Part V: Levin and Kitty get mar­ried and go to live in Levin's estate in the coun­try. After sev­eral dif­fi­cult months Levin finds out that his brother is dying. He wants to go visit him but is dis­mayed when Kitty wants to come with him. While Levin thinks his wife shouldn't asso­ciate with the lower class, all Kitty wants is to sup­port her hus­band. On the trip they find out that Kitty is pregnant.

In Europe, Anna and Vron­sky are also hav­ing a dif­fi­cult time. The cou­ple can­not asso­ciate with Rus­sians of their own class and Vron­sky get bored of the sit­u­a­tion. Return­ing to St. Peters­burg, the cou­ple real­izes that Anna is barred from society.

Anna gets to visit her son on his birth­day, but later gets snubbed at the the­ater by her for­mer friends. Unable to find a place for them­selves in St. Peters­burg either, the cou­ple goes to the country.

Part VI: Dolly goes to visit Levin & Kitty as well as Vron­sky & Anna in the city. Dolly is sur­prised by the way Anna & Vron­sky throw money around. She tries to con­vince Anna to get a divorce so she and Vron­sky can prop­erly marry, but Anna refuses.

Part VII: The Levin's are in Moscow due to Kitty's ail­ment. Levin gets accus­tomed quickly to the lifestyle and joins Stiva in gentleman's clubs where drink­ing and gam­bling are the past time. At the club Levin meets Vron­sky. Levin vis­its Anna and quickly falls under her spell. Anna can­not under­stand why Levin, with a young and pretty wife, would want her yet not Vronsky.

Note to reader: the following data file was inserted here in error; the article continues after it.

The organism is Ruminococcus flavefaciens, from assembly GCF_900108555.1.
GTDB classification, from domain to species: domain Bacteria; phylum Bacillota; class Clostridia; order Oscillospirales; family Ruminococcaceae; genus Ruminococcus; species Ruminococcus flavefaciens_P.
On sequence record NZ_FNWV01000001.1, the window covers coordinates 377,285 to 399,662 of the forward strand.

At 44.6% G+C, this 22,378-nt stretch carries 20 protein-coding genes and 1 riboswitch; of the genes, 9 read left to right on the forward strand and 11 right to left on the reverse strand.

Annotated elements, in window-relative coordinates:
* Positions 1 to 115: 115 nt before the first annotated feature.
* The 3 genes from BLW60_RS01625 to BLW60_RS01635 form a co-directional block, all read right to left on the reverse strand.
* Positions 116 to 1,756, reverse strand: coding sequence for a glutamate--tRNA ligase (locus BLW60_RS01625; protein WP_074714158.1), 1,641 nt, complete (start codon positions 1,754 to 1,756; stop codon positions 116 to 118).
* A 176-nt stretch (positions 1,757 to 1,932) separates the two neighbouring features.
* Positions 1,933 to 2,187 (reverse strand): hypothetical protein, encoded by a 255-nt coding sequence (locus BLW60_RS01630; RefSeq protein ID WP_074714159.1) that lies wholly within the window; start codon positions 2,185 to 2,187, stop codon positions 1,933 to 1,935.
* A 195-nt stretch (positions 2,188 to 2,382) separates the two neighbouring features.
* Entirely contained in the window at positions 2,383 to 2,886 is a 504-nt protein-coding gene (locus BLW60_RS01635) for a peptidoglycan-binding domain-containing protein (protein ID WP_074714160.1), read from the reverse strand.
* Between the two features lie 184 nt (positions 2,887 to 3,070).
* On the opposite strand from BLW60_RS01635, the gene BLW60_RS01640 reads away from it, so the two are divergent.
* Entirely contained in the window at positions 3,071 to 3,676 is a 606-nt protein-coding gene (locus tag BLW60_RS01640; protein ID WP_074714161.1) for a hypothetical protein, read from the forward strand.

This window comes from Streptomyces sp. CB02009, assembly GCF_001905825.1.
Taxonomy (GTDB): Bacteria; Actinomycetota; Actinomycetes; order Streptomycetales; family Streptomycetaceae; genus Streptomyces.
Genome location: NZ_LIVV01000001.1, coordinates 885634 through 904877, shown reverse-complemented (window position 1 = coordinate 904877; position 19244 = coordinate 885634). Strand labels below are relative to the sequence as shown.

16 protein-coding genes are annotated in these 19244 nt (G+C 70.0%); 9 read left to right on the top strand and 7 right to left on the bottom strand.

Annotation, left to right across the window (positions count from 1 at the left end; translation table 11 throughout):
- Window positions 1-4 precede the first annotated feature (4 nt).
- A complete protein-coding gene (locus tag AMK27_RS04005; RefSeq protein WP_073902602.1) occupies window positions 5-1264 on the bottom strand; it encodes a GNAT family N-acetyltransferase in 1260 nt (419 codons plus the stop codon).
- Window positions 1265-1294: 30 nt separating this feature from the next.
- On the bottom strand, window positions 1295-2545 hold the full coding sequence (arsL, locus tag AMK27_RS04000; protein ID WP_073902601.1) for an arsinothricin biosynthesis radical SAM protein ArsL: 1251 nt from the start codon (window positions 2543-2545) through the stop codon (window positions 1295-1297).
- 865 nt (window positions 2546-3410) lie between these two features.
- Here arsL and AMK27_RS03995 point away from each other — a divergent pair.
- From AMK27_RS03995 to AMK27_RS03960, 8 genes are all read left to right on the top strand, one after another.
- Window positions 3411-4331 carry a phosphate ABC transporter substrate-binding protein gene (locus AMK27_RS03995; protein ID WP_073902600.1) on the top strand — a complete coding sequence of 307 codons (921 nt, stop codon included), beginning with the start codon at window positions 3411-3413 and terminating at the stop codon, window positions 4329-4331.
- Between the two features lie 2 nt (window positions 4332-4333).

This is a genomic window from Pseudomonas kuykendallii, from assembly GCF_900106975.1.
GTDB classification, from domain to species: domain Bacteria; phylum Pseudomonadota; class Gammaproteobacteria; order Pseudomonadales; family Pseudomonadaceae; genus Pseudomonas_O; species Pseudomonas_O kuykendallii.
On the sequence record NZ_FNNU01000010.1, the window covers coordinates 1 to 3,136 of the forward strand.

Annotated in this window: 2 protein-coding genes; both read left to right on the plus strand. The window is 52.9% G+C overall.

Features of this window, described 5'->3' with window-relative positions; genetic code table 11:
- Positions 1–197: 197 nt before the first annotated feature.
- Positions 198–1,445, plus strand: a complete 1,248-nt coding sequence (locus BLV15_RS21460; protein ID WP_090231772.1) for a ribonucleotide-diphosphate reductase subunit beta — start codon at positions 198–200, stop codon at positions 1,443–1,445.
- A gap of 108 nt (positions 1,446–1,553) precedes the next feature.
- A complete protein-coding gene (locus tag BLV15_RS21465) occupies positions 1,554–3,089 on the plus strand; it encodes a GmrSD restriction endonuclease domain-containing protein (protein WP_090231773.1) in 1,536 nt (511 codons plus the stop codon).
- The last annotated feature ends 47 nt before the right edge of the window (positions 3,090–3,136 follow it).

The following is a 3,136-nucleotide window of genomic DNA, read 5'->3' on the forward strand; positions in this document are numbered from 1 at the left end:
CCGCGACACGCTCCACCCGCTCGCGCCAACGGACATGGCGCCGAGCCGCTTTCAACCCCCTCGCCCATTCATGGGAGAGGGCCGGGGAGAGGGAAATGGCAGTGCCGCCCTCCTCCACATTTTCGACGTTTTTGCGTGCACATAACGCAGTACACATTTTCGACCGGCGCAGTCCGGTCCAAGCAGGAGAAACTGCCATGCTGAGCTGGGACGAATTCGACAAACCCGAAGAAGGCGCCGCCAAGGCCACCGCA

Anna users mor­phine to help her sleep due to the strain of the rela­tion­ship she is in. Soon she becomes an addict.

Kitty gives birth to a son, Dmitri

Stiva vis­its Karenin to ask him about a mil­i­tary post and also about grant­ing Anna a divorce. How­ever, this divorce would require Karenin to lie and said he had an affair, Karnin gives Stiva a cryp­tic answer which he deci­phers as a "no".

Angry, con­fused, jeal­ous and irra­tional Anna believes her rela­tion­ship with Vron­sky is over and con­tem­plates sui­cide. Anna com­mits sui­cide by throw­ing her­self in the path of a train.

Part VIII: Stiva gets the job he desired, Karenin takes cus­tody of baby Annie, the sui­ci­dal Vron­sky vol­un­teers to go to war.

Levin real­izes he loves his son just as much as he loves Kitty. After talk­ing to a peas­ant, Levin comes to the con­clu­sion that liv­ing a good moral life is the only rea­son to live. Levin also comes tothe con­clu­sion that there are other reli­gions besides Chris­tian­ity that hold sim­i­lar views on good­ness and those are just as valid and acceptable.

Great price on this book in paper or elec­tronic for­mat
through the Man of la Book Affil­i­ate Account

Zohar — Man of la Book
Dis­claimer: I got this book for free.